Vol. 2, Issue 6                                                                                  June 2017
Stream Maintenance is Critically Important
Wouldn’t it be awesome if we could control the weather?  When in the military, I lived in places like upper-state New York and England where the weather was fairly predictable year round. One thing we can say about living here in Sedgwick County: we definitely get all four seasons and ‘normal’ is anything but.

Just three years ago, we were coming out of a significant drought when Wichita considered a sales tax to bolster the municipal water supply. With all the rain we have had and with Cheney Reservoir filled to the brim, we have not talked much about water supply lately. That’s too bad. Policy-makers tend to react to what is going on at the moment but I assure you, more cycles of drought and flooding are certain. 

Since January last year, we have received near-record level rainfall.  On one hand, I don’t want to complain because spring rains bring life and makes a vibrant community. But we have received so much rain, it is now hurting crops and wreaking havoc in our county. 

Please know, I have successfully advocated to bolster the county Stream Maintenance funding in the 2018 budget.  Our Stream Maintenance experts manipulate heavy equipment to clear streams in accordance with state and federal regulations. They clear obstructions in the waterways, re-slope the banks, sometimes they add stabilization such a rip-rap, and plant vegetation to reduce erosion.  This renewed funding shows a commitment to doing what we can to reduce the risks of flooding.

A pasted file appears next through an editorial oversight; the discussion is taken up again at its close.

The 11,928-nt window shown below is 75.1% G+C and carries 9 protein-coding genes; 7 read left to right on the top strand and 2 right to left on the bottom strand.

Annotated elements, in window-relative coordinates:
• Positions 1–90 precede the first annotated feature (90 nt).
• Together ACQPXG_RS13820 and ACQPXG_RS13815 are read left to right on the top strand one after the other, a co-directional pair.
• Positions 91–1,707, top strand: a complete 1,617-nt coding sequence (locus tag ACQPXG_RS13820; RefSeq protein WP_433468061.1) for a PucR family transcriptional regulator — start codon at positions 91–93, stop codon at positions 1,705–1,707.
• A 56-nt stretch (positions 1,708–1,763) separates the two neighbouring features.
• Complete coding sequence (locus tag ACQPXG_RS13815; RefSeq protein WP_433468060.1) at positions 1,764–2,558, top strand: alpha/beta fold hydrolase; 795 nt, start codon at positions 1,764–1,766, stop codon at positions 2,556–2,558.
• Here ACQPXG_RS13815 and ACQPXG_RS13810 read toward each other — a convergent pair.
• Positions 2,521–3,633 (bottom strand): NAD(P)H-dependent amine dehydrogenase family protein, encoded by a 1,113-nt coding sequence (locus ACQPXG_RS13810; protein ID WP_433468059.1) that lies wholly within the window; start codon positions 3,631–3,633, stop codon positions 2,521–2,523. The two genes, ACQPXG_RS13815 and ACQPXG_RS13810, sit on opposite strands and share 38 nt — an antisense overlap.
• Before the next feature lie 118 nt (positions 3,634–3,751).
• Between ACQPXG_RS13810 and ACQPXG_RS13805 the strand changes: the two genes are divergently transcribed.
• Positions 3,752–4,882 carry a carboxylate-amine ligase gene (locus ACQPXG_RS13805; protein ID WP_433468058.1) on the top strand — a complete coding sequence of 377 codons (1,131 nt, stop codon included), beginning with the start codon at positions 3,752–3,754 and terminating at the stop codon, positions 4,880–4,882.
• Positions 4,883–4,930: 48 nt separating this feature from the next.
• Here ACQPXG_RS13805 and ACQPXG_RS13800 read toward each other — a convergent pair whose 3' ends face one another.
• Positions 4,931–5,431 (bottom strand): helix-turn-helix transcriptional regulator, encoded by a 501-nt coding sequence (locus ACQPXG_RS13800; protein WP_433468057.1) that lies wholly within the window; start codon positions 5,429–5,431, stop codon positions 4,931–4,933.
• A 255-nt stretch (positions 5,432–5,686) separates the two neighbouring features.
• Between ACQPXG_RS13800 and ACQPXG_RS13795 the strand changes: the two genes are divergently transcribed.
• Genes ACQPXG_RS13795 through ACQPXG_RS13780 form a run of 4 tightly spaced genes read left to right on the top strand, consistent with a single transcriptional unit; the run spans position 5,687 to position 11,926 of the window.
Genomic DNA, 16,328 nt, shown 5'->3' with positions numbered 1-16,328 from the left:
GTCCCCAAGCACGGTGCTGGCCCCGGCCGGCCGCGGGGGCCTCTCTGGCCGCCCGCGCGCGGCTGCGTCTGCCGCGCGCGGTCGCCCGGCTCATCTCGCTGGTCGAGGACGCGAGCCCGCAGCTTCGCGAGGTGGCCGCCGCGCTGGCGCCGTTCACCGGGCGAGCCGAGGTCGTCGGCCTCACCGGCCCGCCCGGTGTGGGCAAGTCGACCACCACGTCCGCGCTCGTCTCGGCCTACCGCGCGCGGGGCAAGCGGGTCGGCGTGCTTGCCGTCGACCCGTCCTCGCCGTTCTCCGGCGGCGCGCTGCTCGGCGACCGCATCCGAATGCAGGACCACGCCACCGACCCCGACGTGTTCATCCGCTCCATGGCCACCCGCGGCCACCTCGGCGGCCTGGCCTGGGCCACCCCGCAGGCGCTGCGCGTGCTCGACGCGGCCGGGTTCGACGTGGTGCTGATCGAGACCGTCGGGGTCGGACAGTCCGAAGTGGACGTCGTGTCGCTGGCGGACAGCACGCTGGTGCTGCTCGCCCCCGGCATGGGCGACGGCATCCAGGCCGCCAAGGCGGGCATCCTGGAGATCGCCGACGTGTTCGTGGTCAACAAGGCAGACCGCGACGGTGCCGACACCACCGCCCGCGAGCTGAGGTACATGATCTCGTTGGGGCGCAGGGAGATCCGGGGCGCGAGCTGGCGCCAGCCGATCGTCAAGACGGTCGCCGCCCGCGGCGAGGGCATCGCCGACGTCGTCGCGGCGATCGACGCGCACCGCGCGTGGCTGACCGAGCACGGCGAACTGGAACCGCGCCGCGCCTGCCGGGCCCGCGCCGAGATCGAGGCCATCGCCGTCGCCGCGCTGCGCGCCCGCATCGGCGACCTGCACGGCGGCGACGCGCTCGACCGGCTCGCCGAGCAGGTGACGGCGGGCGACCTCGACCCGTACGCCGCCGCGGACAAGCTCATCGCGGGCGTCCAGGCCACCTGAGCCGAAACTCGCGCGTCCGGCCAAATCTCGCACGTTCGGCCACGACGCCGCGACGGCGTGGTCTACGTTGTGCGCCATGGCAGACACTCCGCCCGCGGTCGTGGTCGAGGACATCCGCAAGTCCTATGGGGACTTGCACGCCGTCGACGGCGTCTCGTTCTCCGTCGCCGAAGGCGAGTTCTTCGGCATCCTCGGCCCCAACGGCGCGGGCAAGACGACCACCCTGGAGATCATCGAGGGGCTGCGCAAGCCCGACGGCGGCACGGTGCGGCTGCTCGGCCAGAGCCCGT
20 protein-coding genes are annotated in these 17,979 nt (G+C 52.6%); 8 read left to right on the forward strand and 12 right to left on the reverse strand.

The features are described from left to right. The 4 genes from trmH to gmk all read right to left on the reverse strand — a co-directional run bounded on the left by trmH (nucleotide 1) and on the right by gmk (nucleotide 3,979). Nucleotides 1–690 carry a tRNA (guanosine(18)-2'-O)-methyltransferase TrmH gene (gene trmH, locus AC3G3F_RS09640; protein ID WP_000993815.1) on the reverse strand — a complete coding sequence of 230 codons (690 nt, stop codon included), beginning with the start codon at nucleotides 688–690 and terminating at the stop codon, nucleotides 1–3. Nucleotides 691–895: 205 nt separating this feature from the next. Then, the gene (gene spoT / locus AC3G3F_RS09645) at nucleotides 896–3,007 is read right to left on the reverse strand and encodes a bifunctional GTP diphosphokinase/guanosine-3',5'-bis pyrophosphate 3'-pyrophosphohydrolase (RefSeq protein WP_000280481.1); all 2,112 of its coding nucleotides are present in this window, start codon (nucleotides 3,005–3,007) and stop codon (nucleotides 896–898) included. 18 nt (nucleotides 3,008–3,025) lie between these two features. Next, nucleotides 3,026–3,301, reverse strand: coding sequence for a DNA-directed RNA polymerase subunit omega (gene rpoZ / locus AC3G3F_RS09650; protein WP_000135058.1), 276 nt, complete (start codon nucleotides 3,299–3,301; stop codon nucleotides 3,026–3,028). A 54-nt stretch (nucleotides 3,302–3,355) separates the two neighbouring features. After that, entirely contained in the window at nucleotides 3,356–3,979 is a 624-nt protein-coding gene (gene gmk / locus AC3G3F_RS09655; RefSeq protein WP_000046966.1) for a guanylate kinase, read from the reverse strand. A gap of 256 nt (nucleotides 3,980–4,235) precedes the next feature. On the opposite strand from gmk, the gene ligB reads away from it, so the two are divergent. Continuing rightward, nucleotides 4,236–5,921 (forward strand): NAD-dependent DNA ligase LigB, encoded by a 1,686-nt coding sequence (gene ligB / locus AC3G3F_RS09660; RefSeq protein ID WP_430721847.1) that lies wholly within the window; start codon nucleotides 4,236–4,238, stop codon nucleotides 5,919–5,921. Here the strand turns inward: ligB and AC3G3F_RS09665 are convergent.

In addition to that, I found out that legally, we may use some of the county’s Solid Waste budget to clean up ice-storm tree damage that happened years ago. Four of the five worst ice storms in our history happened in the last 20 years and much of that debris is still clogging the waterways. With this revelation, I hope to encourage my colleagues to support using a portion of the Solid Waste fund to clean up even more streams which will further reduce the risk of flooding in Derby and Mulvane.  With this in mind, I supported a $1/year increase in the Solid Waste Fee (although I voted to decrease the fee by $1.50 in 2015). 

If the majority of the Commissioners agree with me, I anticipate nearly $700,000 in new funding for stream maintenance next year.  Even when the weather-cycle turns back to drought, we must continue our commitment to adequately to fund Stream Maintenance.
District 5 Event Collects Tons of Waste
Last weekend, Sedgwick County held a Household Hazardous Waste remote collection event at Derby Middle School. Commissioner Jim Howell helped collect the material. Nearly 150 vehicles brought in 30,279 pounds of hazardous waste. This event is designed to safely dispose of household material such as paint, antifreeze, motor oil, household cleaners for free.  

If you were not able to attend the event but would like to safely dispose of household hazardous waste, you can take it to Sedgwick County's Household Hazardous Waste facility at 801 Stillwell. Additional information about the facility including hours can be found here
County Manager to Present 2018 Recommended Budget